Muscle Tissue

Muscle Tissue Definition

Animals have muscle tissue which functions by contracting, thereby applying forces to various parts of the body. Fibers of muscle cells are connected in sheets and fibers to form muscle tissue. 

Combined, these sheets and fibers form muscles, which control an organism’s movements, as well as other contractile functions. An animal’s muscles can be classified into three types based on their purpose. Although they differ slightly, these muscles perform similar tasks.

Function of Muscle Tissue

Often, muscle tissue is connected to the same nerve bundles as a single unit. The muscle contracts when it receives a nerve impulse from the brain or another external signal. Muscle tissue contracts almost instantly as the nerve impulse passes through all the nerve cells.

Each muscle cell contains a complex of proteins containing actin and myosin. When the signal to contract is received, these proteins slide past one another. Filaments are attached to the ends of the cells, and as they slide past one another, the cells contract. 

The length of a single cell can be reduced by up to 70% during contraction, resulting in a shortening of the entire muscle. Bones can be moved by muscle tissue, chambers can be compressed, and organs can be squeezed by muscle tissue.

Types of Muscle Tissue

Skeletal Muscle Tissue

Skeletal muscle tissue is a type of striated muscle, meaning clear bands can be seen in it under a microscope. These tiny light and dark bands are sarcomeres, highly organized bundles of actin, myosin, and associated proteins. These organized bundles allow striated muscle to contract quickly and release quickly.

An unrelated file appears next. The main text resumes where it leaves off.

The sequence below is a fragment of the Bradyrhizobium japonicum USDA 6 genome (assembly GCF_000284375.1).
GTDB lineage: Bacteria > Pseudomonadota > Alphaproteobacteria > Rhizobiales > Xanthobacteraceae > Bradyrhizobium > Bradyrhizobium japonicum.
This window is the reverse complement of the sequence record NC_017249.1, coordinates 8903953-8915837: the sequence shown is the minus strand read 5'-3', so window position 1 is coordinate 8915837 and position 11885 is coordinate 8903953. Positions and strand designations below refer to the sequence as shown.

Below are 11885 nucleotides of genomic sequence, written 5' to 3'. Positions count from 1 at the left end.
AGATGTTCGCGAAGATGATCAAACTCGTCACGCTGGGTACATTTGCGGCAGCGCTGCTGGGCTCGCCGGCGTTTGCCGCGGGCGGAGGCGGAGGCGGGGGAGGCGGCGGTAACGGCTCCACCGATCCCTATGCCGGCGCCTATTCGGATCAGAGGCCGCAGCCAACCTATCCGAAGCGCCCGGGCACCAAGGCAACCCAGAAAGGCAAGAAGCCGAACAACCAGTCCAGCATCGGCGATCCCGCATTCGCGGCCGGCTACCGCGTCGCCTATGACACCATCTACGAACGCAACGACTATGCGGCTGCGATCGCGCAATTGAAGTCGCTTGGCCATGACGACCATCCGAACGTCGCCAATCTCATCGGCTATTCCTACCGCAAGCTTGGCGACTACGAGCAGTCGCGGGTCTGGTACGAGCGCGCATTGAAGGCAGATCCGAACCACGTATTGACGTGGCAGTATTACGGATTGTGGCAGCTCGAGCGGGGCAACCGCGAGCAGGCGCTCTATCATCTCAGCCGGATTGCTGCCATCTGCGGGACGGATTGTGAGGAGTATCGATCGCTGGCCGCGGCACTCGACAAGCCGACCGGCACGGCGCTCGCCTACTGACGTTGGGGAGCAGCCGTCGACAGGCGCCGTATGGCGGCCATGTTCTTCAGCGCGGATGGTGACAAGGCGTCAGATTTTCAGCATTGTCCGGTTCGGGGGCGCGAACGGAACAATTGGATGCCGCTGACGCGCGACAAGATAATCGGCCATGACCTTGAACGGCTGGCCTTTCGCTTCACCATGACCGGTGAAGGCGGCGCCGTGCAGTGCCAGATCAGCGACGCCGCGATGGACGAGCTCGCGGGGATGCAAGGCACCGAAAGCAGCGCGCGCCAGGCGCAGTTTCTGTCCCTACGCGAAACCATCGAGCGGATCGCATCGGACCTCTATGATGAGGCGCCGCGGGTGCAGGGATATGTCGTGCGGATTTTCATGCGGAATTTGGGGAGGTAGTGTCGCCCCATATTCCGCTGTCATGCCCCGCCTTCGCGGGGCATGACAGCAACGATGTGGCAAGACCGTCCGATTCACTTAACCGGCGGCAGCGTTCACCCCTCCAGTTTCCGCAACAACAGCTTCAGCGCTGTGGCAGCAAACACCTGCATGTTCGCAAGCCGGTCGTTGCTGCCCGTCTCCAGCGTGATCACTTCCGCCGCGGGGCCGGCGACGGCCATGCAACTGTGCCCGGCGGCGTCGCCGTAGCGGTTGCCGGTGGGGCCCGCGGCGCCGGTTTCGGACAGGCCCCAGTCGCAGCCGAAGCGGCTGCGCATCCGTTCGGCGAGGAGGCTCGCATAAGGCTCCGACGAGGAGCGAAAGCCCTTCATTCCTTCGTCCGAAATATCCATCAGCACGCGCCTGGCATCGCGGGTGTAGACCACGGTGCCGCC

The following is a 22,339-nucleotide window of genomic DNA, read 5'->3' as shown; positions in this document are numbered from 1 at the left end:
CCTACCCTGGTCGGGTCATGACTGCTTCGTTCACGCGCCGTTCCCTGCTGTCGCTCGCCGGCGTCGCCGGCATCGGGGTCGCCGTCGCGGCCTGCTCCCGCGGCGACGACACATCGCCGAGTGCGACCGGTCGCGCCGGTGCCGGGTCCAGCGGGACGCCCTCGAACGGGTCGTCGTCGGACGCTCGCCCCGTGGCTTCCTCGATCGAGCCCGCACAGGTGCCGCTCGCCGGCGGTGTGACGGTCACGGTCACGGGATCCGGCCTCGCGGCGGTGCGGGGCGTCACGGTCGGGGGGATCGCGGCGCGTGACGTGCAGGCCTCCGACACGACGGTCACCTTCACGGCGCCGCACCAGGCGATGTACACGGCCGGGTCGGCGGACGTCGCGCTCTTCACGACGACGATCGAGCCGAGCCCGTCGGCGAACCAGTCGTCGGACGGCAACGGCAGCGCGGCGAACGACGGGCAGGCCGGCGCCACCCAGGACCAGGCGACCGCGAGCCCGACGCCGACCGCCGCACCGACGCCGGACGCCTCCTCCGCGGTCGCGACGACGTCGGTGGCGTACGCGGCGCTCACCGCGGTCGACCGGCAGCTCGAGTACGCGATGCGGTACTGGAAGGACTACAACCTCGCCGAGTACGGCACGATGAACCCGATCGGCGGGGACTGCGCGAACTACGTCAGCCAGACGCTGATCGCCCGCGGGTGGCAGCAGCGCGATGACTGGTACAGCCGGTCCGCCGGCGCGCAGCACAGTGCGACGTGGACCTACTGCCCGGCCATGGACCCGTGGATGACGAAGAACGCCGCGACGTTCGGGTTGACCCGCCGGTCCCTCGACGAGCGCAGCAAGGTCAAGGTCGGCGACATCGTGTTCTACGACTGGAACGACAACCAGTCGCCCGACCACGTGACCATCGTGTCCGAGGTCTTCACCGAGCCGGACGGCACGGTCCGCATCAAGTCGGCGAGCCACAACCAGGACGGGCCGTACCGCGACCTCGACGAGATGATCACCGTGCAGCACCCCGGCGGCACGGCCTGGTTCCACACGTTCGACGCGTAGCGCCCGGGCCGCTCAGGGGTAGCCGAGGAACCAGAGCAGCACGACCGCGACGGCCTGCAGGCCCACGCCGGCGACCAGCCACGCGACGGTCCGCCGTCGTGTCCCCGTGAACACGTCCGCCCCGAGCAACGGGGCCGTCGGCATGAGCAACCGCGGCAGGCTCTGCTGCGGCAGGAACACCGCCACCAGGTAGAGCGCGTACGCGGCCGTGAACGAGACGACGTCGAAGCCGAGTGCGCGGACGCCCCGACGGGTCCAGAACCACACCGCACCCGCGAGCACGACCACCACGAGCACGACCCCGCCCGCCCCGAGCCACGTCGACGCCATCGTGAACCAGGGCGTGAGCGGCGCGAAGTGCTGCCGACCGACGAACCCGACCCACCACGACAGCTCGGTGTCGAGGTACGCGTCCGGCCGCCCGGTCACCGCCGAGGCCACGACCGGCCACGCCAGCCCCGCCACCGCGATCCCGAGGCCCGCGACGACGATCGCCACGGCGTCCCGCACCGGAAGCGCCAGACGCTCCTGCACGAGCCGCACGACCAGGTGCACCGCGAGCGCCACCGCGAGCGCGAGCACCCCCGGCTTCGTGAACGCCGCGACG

Muscle tissue is attached to the bones through tendons, which are highly elastic portions of connective tissue. Many muscles may seem to control a single appendage, but in reality each one only controls one small aspect of movement. Skeletal muscle tissue can be controlled voluntarily, by the somatic nervous system. The other types of muscle are controlled mainly by the involuntary or autonomous nervous system.

Cardiac Muscle Tissue

While the striations in skeletal muscle tissue are even and parallel, complex and branching striations are seen in cardiac muscle tissue. While the striations are hard to see in this image, the branching nature of the cells is easy to pick out. 

The branching is caused by the connection of cardiac muscle cells to one another. The cells are connected via intercalated discs. These junctures help cardiac muscle to contract as one and provide a rapid and coordinated contraction to move blood.

Smooth Muscle Tissue

Unlike cardiac and skeletal muscle tissue, smooth muscle tissue has no striations. The fibers of myosin and actin in smooth muscle fiber is not nearly as organized as in the other types of muscle tissue. In smooth muscle, the contractions are not quick and rapid but rather smooth and continuous. 

Smooth muscle is found surrounding many organs, blood vessels, and other vessels used for transporting fluids. The smooth muscle can contract to apply a force on organ.

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